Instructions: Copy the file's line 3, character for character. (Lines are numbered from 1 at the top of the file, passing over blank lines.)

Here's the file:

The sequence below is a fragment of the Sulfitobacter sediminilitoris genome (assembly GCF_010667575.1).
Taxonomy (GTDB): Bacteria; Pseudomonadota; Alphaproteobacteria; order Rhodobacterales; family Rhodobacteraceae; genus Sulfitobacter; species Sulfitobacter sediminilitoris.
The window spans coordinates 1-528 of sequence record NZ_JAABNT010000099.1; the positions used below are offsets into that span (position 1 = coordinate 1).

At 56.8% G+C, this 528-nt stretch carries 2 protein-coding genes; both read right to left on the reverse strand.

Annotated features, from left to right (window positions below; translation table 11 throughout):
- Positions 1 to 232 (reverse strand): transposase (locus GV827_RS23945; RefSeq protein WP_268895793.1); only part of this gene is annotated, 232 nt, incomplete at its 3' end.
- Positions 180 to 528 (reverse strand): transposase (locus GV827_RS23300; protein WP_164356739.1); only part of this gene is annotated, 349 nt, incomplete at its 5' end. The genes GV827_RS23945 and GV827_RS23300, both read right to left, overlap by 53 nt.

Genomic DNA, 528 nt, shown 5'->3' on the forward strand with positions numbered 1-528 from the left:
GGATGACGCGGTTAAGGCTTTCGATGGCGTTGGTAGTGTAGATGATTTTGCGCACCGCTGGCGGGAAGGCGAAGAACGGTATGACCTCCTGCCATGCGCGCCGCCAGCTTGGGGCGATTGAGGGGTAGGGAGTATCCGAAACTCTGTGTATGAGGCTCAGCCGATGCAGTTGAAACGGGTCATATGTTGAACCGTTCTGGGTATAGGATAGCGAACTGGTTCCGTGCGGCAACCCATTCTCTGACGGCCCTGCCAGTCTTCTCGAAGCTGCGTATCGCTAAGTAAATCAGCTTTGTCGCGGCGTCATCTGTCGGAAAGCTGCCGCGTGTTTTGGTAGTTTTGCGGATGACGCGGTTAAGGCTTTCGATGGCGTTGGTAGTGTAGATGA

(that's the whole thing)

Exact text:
The window spans coordinates 1-528 of sequence record NZ_JAABNT010000099.1; the positions used below are offsets into that span (position 1 = coordinate 1).